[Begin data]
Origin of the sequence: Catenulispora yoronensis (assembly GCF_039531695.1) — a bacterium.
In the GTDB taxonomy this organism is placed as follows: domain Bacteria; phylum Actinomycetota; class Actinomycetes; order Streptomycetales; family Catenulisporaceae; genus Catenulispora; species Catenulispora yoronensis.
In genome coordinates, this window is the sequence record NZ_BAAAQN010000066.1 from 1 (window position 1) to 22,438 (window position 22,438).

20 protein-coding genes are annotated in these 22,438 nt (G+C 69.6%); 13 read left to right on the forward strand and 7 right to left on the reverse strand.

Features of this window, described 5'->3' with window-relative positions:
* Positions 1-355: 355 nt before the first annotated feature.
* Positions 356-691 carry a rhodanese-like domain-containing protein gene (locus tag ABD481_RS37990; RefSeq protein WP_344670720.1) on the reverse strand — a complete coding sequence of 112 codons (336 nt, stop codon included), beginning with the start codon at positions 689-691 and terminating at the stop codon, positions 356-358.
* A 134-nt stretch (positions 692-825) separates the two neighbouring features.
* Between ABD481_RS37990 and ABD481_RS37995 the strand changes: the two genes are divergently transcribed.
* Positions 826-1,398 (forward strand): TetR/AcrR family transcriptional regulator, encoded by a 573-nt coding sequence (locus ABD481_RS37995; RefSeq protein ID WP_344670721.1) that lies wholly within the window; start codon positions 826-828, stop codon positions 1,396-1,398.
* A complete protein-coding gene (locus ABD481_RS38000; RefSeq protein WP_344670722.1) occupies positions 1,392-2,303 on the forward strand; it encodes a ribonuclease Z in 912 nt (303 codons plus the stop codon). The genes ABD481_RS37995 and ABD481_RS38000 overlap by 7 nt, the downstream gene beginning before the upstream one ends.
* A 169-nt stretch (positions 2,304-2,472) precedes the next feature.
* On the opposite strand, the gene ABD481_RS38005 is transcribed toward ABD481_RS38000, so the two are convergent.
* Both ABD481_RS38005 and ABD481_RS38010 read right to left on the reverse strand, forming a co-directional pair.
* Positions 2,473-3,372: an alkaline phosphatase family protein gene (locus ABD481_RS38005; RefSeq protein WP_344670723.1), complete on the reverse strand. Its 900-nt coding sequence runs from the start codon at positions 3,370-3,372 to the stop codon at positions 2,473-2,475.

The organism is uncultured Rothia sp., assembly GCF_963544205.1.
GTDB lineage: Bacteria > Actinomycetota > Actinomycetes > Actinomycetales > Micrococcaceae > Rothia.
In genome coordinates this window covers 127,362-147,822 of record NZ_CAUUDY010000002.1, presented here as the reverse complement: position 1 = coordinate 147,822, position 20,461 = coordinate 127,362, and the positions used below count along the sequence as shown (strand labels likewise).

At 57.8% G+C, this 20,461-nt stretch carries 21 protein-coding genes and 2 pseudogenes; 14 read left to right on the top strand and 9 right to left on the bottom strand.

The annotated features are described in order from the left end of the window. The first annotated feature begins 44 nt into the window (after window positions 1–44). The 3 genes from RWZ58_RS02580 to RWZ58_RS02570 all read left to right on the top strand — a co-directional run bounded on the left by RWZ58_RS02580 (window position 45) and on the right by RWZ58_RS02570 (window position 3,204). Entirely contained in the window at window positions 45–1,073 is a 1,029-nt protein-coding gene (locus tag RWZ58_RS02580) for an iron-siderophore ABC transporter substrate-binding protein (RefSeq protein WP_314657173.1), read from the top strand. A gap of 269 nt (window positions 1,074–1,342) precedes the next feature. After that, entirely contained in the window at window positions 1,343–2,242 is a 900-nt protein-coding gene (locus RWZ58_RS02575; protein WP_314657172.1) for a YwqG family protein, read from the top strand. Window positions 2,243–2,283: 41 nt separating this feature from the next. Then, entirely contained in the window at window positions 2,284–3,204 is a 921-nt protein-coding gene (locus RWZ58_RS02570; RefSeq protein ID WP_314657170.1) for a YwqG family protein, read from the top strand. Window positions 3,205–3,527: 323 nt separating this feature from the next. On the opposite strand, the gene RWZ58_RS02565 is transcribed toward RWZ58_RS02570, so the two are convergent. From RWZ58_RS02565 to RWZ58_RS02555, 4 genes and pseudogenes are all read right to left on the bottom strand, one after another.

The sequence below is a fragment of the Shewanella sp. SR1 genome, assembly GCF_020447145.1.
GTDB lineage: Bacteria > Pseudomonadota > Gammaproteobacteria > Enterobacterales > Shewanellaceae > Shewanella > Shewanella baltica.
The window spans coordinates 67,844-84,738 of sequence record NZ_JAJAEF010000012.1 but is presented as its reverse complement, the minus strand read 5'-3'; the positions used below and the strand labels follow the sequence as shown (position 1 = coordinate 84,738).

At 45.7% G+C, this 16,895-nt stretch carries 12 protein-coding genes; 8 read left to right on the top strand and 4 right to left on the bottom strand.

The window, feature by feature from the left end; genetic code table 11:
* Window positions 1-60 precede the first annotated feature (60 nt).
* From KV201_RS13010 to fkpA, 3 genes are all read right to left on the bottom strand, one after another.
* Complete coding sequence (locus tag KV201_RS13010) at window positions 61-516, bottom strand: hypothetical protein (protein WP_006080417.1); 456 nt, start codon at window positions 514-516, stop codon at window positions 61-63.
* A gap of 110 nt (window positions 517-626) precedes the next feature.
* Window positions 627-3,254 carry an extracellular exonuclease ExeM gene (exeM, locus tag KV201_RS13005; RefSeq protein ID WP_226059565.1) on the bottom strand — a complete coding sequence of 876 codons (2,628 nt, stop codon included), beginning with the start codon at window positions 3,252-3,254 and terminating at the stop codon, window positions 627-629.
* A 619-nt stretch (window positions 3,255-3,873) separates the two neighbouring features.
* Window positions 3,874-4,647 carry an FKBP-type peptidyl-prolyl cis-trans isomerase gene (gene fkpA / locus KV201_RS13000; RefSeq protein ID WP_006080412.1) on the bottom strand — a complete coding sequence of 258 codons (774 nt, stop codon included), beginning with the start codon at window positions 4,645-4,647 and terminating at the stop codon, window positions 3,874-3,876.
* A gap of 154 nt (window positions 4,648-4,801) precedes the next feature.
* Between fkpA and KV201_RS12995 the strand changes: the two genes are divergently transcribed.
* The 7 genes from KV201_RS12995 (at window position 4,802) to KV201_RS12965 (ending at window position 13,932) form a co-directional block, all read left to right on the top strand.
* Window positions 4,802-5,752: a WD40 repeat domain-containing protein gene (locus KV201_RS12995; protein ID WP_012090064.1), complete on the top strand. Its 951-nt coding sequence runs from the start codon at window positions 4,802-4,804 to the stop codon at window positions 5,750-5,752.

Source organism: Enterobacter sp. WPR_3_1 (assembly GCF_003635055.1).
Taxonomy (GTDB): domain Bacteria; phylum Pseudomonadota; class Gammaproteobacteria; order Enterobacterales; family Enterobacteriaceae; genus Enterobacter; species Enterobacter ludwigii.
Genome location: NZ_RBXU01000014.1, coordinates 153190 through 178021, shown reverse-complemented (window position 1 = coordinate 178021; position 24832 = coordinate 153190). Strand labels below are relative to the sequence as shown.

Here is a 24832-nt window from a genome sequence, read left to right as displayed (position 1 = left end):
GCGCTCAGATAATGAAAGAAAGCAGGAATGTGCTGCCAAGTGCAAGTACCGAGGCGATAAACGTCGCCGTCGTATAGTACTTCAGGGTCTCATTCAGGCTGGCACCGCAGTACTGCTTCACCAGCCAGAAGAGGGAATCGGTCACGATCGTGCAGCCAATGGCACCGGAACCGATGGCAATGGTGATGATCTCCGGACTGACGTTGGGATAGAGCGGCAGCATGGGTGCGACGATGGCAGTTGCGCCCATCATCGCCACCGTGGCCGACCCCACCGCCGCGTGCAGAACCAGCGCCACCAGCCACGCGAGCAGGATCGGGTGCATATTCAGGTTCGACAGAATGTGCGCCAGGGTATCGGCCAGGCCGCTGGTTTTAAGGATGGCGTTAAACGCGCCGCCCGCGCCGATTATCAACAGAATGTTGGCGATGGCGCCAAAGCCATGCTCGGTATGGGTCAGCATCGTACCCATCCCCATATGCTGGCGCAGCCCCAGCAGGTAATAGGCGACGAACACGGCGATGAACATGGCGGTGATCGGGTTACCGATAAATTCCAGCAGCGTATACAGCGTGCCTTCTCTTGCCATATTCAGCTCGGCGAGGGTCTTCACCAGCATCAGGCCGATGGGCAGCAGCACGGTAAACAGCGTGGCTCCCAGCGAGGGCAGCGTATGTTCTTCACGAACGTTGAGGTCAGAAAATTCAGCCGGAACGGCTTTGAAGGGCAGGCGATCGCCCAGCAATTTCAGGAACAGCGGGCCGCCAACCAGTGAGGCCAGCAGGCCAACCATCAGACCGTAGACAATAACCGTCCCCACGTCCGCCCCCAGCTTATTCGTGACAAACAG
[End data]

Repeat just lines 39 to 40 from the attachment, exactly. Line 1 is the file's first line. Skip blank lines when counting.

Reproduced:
Genome location: NZ_RBXU01000014.1, coordinates 153190 through 178021, shown reverse-complemented (window position 1 = coordinate 178021; position 24832 = coordinate 153190). Strand labels below are relative to the sequence as shown.

Here is a 24832-nt window from a genome sequence, read left to right as displayed (position 1 = left end):